About the book:
Twenty-seven-year-old Sarah Thebarge had it all – a loving boyfriend, an Ivy League degree, and a successful career – when her life was derailed by an unthinkable diagnosis: aggressive breast cancer. After surviving the grueling treatments – though just barely – Sarah moved to Portland, Oregon to start over. There, a chance encounter with an exhausted African mother and her daughters transformed her life again.
A Somali refugee whose husband had left her, Hadhi was struggling to raise five young daughters, half a world a way from her war-torn homeland. Alone in a strange country, Hadhi and the girls were on the brink of starvation in their own home, “invisible” to their neighbors and to the world. As Sarah helped Hadhi and the girls navigate American life, her outreach to the family became a source of courage and a lifeline for herself.
Poignant, at times shattering, Sarah Thebarge’s riveting memoir invites readers to engage in her story of finding connection, love, and redemption in the most unexpected places
Take a look at this video from Sara Thebarge.
About the author – Sara TheBarge:
Sarah Thebarge is a speaker and author who grew up as a pastor’s kid in Lancaster, Pennsylvania. She earned a masters degree in Medical Science from Yale School of Medicine and was studying Journalism at Columbia University when she was diagnosed with breast cancer at age 27. Her writing has appeared in Just Between Us, Relevant and Christianity Today. Her blog was featured on MSNBC.com. She has spoken at Donald Miller’s Storyline conference, women’s retreats, and other venues. She was voted one of 40 Women Under 40 who are challenging taboos of the Christian faith.
Sarah’s writing for Christianity Today earned her first prize from the Evangelical Press Association in 2012. Her first book, The Invisible Girls, will be released by Jericho Books in April of 2013. She currently lives in Portland, Oregon.
For more information on Sara Thebarge and her book The Invisible Girls: A Memoir visit http://sarahthebarge.com and be sure to follow her on her social media sites: Facebook and Twitter.
My The Invisible Girls: A Memoir By: Sara Thebarge Book Review:
When I was reading the book, in the beginning I felt like I was getting kind of lost with the back and forth of the 2 story-lines that was being told but by the time I got to the end everything came together quite nicely. The Invisible Girls was a book that once I started reading it, I couldn’t put it down. It truly captured my attention and took my breath away. It’s a great inspirational book that will leave you laughing and have tears in your eyes.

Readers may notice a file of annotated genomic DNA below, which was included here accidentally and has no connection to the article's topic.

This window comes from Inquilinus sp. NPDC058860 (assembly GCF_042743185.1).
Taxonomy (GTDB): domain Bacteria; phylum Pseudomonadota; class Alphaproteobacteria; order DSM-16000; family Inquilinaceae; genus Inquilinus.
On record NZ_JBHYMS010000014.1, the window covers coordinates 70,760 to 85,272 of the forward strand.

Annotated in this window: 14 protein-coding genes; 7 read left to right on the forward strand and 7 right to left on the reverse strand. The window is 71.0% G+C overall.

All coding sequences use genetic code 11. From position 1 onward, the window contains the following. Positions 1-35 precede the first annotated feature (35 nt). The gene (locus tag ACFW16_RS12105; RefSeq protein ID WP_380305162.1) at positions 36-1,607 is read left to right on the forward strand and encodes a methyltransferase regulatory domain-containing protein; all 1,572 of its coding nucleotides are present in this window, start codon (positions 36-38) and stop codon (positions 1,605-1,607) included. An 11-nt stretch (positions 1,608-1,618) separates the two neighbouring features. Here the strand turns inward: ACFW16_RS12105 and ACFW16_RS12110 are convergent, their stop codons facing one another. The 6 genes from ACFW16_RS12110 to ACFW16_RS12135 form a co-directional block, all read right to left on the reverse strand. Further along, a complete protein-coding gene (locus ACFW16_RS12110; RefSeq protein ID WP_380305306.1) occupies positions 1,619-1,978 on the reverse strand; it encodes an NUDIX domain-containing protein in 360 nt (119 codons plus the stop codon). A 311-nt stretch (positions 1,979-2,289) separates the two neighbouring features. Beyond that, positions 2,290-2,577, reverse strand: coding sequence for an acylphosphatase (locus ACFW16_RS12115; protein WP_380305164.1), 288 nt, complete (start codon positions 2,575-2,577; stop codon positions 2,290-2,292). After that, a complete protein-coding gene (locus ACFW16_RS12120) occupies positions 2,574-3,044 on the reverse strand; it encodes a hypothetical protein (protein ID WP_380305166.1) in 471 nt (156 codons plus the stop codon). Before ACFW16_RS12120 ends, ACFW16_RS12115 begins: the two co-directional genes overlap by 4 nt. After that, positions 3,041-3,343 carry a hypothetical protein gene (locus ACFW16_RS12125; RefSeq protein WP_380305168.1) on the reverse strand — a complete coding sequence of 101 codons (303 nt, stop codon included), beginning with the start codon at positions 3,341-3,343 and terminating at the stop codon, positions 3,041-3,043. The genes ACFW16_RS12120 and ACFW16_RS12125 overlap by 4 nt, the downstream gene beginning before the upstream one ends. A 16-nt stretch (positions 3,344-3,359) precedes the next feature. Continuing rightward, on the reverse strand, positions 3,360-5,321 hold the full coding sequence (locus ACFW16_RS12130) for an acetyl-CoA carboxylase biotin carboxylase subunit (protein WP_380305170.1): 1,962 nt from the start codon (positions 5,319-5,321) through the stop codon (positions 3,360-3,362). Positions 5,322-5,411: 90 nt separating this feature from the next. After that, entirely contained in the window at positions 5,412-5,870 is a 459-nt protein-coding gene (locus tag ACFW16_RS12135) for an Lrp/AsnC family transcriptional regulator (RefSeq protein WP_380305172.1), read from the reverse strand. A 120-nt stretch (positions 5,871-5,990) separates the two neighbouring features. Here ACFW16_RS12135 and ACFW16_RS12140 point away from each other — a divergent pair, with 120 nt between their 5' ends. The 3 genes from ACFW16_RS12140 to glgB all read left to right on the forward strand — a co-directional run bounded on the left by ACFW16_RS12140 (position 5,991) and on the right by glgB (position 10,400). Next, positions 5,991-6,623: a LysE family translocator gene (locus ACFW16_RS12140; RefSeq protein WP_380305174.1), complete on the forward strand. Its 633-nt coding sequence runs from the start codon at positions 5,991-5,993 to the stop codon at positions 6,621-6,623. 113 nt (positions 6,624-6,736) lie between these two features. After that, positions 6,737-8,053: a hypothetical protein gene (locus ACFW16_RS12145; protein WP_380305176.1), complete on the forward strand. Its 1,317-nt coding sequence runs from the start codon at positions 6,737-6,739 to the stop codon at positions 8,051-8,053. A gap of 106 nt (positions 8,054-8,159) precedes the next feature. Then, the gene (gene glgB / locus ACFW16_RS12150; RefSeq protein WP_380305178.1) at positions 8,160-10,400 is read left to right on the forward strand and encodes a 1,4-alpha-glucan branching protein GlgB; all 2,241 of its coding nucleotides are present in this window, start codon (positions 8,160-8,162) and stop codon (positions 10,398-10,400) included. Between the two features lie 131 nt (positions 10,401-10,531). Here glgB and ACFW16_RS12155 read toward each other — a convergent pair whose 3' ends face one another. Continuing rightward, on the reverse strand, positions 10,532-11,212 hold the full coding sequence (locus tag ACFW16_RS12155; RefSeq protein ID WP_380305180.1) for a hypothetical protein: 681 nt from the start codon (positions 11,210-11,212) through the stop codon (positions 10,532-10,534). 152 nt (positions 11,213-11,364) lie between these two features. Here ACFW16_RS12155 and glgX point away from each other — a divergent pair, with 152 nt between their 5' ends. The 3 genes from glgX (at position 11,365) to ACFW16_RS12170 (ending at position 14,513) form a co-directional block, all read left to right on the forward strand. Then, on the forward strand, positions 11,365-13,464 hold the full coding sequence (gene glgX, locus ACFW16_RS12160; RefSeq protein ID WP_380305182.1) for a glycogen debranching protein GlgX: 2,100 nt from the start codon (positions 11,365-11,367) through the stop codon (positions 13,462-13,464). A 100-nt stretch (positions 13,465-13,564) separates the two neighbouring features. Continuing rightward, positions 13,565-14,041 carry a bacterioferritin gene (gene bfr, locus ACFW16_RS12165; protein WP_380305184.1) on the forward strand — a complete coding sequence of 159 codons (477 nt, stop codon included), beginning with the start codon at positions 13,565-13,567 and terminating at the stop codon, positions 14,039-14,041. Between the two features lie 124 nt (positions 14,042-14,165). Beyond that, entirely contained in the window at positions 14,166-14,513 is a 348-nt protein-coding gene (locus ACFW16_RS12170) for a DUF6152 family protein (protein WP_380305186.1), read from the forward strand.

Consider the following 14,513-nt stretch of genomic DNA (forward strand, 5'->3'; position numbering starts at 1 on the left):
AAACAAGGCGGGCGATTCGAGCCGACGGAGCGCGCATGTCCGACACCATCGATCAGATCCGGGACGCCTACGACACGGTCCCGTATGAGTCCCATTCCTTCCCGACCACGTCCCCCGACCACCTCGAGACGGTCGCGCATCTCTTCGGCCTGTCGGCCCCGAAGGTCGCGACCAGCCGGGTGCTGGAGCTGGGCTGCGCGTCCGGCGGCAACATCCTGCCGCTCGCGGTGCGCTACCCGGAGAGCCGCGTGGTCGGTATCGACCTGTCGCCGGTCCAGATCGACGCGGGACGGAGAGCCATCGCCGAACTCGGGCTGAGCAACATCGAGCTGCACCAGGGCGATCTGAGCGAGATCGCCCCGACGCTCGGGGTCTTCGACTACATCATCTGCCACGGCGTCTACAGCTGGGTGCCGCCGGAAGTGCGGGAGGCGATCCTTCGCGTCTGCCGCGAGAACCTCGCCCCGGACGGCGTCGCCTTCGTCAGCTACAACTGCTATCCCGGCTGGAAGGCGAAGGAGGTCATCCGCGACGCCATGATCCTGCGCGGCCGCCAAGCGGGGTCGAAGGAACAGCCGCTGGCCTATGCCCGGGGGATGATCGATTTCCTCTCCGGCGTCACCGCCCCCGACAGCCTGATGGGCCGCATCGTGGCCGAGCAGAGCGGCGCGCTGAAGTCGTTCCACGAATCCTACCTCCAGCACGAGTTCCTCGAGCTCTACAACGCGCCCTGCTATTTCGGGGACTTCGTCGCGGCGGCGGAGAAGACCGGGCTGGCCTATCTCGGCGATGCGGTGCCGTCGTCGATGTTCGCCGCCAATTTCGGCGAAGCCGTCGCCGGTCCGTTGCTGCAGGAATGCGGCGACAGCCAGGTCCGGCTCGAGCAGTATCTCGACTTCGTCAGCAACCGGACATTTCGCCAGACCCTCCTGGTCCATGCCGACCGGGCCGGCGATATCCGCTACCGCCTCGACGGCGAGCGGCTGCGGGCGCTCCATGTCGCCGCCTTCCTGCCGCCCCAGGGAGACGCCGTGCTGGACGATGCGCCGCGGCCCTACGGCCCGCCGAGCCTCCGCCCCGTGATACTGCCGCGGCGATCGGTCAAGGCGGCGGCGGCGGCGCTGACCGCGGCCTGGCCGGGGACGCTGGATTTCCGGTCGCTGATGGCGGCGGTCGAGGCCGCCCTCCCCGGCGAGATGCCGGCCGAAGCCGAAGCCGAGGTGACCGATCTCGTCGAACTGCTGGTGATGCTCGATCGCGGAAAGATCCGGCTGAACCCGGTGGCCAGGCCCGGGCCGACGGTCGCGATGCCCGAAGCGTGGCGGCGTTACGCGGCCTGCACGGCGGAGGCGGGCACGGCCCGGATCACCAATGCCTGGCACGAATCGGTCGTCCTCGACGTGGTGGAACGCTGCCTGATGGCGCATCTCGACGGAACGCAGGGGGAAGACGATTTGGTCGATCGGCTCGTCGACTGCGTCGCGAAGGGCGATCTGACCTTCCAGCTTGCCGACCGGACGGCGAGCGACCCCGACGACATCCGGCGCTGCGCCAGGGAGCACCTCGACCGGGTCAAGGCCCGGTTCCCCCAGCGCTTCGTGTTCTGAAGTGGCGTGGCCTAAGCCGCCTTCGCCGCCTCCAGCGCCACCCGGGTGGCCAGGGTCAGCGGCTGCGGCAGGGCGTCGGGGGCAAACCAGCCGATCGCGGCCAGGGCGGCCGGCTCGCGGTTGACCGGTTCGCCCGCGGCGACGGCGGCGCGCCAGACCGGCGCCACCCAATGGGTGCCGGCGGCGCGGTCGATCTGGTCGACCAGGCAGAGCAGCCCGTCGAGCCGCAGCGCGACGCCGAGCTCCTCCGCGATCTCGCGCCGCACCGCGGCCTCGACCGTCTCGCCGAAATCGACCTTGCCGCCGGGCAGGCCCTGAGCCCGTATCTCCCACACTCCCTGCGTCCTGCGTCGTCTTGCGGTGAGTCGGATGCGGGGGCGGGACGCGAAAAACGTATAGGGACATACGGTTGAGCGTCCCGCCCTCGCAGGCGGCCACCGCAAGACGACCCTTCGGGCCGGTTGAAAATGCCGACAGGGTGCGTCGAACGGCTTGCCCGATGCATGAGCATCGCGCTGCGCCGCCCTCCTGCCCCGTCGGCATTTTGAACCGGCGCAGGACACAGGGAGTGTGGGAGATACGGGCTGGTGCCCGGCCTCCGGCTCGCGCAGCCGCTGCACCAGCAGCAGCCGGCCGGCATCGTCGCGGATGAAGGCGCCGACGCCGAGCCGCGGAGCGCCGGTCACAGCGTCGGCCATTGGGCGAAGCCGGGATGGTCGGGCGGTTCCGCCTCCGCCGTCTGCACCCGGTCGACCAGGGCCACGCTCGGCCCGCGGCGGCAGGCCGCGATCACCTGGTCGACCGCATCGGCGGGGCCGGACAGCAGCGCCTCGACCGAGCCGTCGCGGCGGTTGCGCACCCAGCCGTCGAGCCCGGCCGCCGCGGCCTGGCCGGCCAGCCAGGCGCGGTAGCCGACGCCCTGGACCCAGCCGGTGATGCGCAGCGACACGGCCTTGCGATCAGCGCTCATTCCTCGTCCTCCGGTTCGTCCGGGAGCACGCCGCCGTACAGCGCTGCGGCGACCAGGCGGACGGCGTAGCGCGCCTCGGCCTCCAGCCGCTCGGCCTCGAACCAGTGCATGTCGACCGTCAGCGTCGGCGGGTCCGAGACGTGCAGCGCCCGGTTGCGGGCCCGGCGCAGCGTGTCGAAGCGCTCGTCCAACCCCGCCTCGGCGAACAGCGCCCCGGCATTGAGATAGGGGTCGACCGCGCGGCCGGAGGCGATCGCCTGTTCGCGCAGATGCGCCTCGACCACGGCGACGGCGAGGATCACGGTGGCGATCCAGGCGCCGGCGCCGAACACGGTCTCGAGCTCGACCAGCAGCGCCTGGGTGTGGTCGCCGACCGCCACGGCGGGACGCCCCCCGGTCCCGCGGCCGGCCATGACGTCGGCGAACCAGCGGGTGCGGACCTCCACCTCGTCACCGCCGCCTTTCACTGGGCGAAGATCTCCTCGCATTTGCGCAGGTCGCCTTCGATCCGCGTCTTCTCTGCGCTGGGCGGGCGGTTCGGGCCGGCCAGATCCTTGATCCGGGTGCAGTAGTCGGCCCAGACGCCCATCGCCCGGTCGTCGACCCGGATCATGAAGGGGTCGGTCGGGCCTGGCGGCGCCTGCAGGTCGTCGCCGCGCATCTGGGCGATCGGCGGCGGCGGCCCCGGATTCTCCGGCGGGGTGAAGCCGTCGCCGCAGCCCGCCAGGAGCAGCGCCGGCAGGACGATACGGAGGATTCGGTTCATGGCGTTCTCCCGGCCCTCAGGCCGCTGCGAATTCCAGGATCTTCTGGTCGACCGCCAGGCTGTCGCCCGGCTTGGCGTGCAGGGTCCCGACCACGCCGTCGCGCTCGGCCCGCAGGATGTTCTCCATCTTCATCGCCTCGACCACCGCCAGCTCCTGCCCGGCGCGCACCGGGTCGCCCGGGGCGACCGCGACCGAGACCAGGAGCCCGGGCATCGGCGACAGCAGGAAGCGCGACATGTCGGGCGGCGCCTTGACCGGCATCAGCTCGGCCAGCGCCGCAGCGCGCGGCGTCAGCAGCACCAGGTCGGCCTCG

I can’t say that I know what it’s like to survive cancer or to be raised in a strict Christian household but through Sarah’s words I could feel her pain, her strength and her courage. Through all the ordeal Sarah had to endure, she found a way to reach out to this Somali family who were struggling in their own way giving her a new perspective on her faith as well as on her life. Having the Somali family in her life also helped heal her soul and pain she was going through.
Reading the struggles that the Somali family were going through hit close to home. I do know what it’s like to be or feel invisible. The Somali family had to deal with a culture shock, how to deal with being true to their ways of life to the new life that they were emerging in to. My dad who was a Hmong refugee came to the United States back in the early 1980’s had went through the same thing this Somali family went through. My dad and his family struggled a lot with the American culture, the feeling of abandonment, the feeling of how to survive in a strange land and no one around to help them adjust to this new way of life. They felt invisible!
This book is definitely something that I can recommend to any book readers out there. You’ll fall in love with Sarah, Hadhi and her 5 young girls. You’ll probably relate to their struggles. If you haven’t read the book I suggest you pick a copy up for yourself. Here is a link to where you can purchase it off of Amazon: The Invisible Girls: A Memoir